Authors: Chengcheng Han, Mihoko M. Nojiri, Michihisa Takeuchi, and Tsutomu T. Yanagida
Reference: arXiv:1609.09303v1 [hep-ph]
If you’ve been following the ongoing SUSY searches, you know that much of the phase space accessible at colliders like the LHC has been ruled out. Nevertheless, many phenomenologists are working diligently to develop alternative frameworks that maintain the compatibility of the Minimal Supersymmetric Standard Model (MSSM, one of the most compelling SUSY models) with recent experimental results. If evidence of SUSY is found at the LHC, it could help us start answering questions about naturalness, dark matter, gauge coupling unification, and other BSM questions, so it’s no wonder so many researchers are invested in keeping the SUSY search alive.
This particular paper discusses recent 13 TeV ATLAS results in the l+jets+ETmiss channel where an excess of up to 3.3σ above Standard Model expectations were seen in the initial 13TeV Run 2 dataset. Although CMS hasn’t reported any significant excess in this channel, both experiments see a moderate excess in the 0 lepton channel, so there’s some strong motivation for phenomenologists to explain these preliminary results as the presence of a new particle, namely a SUSY particle.
This ATLAS search is aimed at stop (the SUSY partner of the top quark) production where the stop then decays into a top and neutralino (a mixed state of the higgsino and gaugino, ie the SUSY partners of the Higgs and the gauge boson), and the top then decays to leptons. The stop is a particularly interesting SUSY particle, because it plays a critical role in the naturalness of SUSY models; most natural SUSY models predict a light stop and higgsino. The analysis group defined 7 (non exclusive) potential signal regions for this search, and excesses above 2σ were seen in 3 of them: DM_low, bC2x_diag, and SR1. The selection cuts for these regions are shown in Table 1. This paper discussed models to explain the DM_low excess of 3.3σ, but similar models could be used to explain the other excesses as well. The authors sought to create models which are compatible both with these results and the previous stop parameter limits set by ATLAS and CMS.
They first explored the two simplest one-step stop decays. Depending on what the Lightest Supersymmetric Particle (LSP) is, these decays can have different constraints, so they conducted a scan over the entire parameter space. There are two cases for this type of decay: (1) the LSP is a bino (SUSY partner of weak hypercharge boson) and the Next Lightest Super Symmetric Particle (NLSP) is the stop,leading to the simple decay shown in Figure 1a, or (2) the LSP is a higgsino which can be charged or neutral, with each possibility having different masses, which leads to the split decay shown in Figure 1b.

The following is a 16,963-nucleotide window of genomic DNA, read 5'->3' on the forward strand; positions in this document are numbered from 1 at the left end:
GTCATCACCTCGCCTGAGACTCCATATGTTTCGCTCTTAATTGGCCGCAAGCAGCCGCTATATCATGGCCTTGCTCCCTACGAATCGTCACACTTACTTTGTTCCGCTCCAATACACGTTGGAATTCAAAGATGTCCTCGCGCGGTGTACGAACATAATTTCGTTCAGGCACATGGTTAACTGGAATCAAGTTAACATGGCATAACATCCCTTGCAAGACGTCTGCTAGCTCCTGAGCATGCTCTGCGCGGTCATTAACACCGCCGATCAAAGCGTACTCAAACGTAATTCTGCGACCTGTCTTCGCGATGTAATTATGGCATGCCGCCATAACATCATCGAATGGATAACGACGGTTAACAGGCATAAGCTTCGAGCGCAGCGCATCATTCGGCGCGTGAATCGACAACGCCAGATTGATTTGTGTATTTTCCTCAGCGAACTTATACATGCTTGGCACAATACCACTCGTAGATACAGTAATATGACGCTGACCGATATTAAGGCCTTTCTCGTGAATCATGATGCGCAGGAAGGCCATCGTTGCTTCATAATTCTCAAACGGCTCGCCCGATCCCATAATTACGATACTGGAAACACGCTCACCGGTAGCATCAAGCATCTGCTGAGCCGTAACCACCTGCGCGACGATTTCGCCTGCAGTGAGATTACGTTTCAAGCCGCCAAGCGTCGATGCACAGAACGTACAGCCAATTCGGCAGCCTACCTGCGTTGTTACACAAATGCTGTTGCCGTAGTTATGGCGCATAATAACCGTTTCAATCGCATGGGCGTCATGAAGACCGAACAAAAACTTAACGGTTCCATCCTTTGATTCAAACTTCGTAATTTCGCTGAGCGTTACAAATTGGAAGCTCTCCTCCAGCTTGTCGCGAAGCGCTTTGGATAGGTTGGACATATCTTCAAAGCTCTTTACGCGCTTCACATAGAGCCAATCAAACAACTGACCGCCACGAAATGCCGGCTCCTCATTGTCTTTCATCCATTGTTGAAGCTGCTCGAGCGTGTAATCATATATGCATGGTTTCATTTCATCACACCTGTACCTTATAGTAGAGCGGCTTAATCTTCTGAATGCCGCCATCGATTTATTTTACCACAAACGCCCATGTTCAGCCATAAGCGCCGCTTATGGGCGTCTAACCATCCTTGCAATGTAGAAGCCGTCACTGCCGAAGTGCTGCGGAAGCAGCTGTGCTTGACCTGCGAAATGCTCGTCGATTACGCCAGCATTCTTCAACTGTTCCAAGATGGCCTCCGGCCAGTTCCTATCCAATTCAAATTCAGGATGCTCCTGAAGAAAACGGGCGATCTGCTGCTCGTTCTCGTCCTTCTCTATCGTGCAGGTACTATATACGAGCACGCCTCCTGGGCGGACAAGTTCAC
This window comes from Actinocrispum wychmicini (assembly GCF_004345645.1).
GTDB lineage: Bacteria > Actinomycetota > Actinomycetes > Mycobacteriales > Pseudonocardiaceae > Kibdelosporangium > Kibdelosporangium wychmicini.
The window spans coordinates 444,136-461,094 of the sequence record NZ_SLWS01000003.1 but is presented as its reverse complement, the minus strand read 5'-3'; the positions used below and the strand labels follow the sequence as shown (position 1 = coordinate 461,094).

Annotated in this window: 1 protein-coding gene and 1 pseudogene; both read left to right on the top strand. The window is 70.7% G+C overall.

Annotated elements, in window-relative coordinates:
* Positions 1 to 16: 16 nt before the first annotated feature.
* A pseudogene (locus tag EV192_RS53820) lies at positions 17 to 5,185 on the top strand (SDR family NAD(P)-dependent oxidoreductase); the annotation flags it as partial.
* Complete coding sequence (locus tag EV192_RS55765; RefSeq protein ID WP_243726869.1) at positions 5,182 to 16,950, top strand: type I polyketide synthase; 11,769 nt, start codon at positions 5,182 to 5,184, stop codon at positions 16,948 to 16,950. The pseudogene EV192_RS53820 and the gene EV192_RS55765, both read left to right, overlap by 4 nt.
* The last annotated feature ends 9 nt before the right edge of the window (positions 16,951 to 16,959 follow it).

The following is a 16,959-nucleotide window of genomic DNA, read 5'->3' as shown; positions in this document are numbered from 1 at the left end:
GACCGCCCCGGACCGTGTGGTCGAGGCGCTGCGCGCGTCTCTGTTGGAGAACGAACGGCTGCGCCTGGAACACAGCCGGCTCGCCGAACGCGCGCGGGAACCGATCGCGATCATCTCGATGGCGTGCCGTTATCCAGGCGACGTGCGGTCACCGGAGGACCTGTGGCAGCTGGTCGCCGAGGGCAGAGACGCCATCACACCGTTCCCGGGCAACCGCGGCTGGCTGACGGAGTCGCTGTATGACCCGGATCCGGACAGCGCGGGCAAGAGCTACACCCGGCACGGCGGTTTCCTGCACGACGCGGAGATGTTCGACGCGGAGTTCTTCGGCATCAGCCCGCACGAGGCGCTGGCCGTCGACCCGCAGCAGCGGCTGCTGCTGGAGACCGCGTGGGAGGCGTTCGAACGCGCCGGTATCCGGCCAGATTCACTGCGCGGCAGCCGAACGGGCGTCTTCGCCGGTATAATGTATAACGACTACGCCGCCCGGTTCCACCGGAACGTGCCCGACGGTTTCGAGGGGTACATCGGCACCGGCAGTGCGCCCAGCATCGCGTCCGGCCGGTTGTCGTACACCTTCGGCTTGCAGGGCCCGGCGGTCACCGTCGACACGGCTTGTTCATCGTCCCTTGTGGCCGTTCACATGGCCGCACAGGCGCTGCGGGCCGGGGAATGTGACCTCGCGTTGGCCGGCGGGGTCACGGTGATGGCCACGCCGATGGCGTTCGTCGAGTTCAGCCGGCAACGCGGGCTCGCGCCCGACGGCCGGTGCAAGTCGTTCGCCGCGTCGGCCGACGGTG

We can see in Figure 2 that most (or all in the case of the higgsino) of the preferred 2σ phase-space for these models are ruled out by existing constraints on stop production, so unfortunately these models aren’t particularly promising. Consequently, the authors designed an additional model essentially combing these two processes, where the LSP is a bino and the NLSP is a higgsino. This allows for both one step and two step decays, as shown in Figure 3. The results for this model are much more exciting; almost all of the preferred 2σ phase space exists outside of the existing constraints, as shown in Figure 4!
2 additional references are included in the Figure 4 plot. 3 benchmark models for different combinations of higgsino and stop masses are indicated with red crosses, and all of them fall in this allowed phase space. Furthermore, direct dark matter detection limits from the LUX experiment are shown as a dashed black line. The left side of this line has been excluded by LUX, so one of the considered benchmark models is not allowed. The second benchmark model falls near the exclusion line, so upcoming dark matter results will play an important role in telling us if this SUSY model can actually explain the excess!
So, SUSY hasn’t been found at the LHC, but its not dead yet! There are promising excesses in the current ATLAS dataset which are consistent with benchmark MSSM models with expected LSP candidates. We look forward to new data from the LHC and other experiments to tell us more!
References and further reading:
- Stephen P. Martin, “Supersymmetry primer” (arXiv:hep-ph/9709356)
- Sven Krippendorf, Fernando Quevedo, Oliver Schlotterer, “Cambridge Lectures on Supersymmetry and Extra Dimensions” (arXiv:1011.1491)
- John Ellis, “Supersymmetry, Dark Matter, and the LHC” (slides)
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